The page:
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What is a Graphite Electrode?

Graphite electrodes are used almost exclusively within the electric arc furnace of a steel mill. So, to understand a graphite electrode, first you must understand what an electric arc furnace is.

 

OK. What is an Electric Arc Furnace?

 

An electric arc furnace is essentially a big recycling machine. Simply put, it's a large pot into which scrap steel, like old cars, bicycles, and refrigerators, are dumped. The furnace operator loads (called charging the furnace) carefully screened and selected scrap steel into this big pot. Then, the operator swings the furnace lid back over the pot and lowers it into place.

The electrodes are part of the furnace roof structure. Electrodes can be small, 75 millimeters (3 inches) in diameter, or quite large, up to 750 millimeters (30 inches) in diameter and as much as 2800 millimeters long. The largest weigh more than two metric tons (4,400 lbs.). The manufacturer of the furnace determines the size the electrode should be.

The electrodes are assembled into columns, usually 3 to a column. Graphite connecting pins-tapered and threaded on each end screw two electrodes together. Some furnace operators assemble the columns on the shop floor and lift them into place whole. Others add electrodes one at a time to the top of the column while it is still on the furnace. Each electrode column has a large steel arm which moves it up and down.

Furnaces using 3-phase AC (alternating current) electricity have 3 electrode columns; DC (direct current) furnaces only need one column of electrodes, but they are generally larger in diameter.

Once the furnace lid is in place, the electrodes are lowered until the tip of the electrode column almost touches the top of the scrap steel. Huge amounts of electricity--large furnaces use enough electricity for a town of 40,000 people--flow through large water-cooled cables into the electrodes. At the bottom of the electrode column, the electricity jumps (or arcs) from the electrode tip to the nearest piece of scrap steel. The intense heat of this electric arc melts the scrap steel, hence the name of the electric arc furnace.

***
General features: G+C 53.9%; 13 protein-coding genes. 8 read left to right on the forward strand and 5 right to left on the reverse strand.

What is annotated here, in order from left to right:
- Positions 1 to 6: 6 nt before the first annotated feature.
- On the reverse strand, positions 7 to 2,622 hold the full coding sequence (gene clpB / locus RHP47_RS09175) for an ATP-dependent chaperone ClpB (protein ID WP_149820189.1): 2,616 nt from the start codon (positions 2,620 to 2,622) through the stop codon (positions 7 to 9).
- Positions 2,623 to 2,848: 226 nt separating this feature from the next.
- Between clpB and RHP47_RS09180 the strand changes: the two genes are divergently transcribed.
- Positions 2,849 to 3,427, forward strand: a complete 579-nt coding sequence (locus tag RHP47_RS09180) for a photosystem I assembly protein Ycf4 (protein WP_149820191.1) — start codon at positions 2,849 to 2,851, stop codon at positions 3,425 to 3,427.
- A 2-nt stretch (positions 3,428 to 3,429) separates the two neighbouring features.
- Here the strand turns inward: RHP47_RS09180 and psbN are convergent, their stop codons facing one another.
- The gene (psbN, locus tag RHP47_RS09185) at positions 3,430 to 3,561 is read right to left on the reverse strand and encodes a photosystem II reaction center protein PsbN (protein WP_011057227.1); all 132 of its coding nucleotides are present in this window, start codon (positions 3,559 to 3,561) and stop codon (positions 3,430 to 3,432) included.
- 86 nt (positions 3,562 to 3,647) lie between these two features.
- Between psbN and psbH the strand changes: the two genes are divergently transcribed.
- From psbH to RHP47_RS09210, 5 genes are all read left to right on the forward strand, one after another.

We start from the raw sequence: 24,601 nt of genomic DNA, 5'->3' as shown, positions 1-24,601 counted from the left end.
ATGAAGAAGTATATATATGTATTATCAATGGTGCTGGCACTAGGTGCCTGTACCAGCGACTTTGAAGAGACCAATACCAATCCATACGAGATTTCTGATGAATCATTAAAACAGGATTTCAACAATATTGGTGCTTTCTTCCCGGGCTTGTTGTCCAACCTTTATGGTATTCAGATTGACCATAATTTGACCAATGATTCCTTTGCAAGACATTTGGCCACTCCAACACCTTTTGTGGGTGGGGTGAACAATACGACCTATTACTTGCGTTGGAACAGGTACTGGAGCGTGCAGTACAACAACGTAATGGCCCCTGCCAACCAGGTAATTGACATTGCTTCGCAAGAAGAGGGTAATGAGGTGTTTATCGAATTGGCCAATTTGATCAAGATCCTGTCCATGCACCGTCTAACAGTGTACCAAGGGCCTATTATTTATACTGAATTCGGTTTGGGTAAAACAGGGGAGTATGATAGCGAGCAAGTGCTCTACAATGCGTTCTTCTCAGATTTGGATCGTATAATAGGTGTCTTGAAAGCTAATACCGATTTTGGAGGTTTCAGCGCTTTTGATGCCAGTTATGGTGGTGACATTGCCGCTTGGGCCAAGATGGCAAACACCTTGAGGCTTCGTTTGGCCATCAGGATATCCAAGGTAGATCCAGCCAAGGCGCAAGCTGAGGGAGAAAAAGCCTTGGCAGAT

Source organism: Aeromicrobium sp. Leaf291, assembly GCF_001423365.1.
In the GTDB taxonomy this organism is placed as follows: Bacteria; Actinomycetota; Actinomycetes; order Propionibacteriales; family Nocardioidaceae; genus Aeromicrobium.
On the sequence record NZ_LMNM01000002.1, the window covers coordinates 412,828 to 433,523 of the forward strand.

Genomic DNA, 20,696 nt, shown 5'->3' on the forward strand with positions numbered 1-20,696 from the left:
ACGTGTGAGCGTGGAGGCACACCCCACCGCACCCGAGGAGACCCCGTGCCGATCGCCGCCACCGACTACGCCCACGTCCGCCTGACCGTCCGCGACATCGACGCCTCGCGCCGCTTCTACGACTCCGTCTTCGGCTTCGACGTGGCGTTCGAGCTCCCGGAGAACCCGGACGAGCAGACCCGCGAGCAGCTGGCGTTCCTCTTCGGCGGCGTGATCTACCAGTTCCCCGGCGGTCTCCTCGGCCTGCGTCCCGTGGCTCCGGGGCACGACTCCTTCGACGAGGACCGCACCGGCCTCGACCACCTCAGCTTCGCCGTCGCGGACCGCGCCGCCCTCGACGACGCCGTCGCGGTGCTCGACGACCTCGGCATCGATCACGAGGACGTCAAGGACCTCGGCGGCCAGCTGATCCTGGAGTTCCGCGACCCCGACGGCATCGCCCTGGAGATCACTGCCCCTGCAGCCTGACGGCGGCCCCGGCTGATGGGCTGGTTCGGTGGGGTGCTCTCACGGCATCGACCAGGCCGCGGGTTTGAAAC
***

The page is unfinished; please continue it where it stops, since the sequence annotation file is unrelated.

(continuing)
The tip of the electrode will reach 3,000 degrees Celsius or 5,000 degrees Fahrenheit, half the temperature of the surface of the sun. Electrodes are made of graphite because only graphite can withstand this incredible temperature.

Eventually all the steel is melted. The furnace operator turns off the power and raises the electrode columns. The furnace is then tipped on its side to pour the molten steel into giant buckets called ladles. The ladles quickly carry the molten steel to the steel mill's caster which is the next step in making new and useful products from recycled scrap steel.

To answer the question, then, what is a graphite electrode? A graphite electrode is a device to conduct electricity down into an electric arc furnace which generates sufficient heat to melt scrap steel.

For more information, be sure to look through our new Graphite Electrodes Brochure.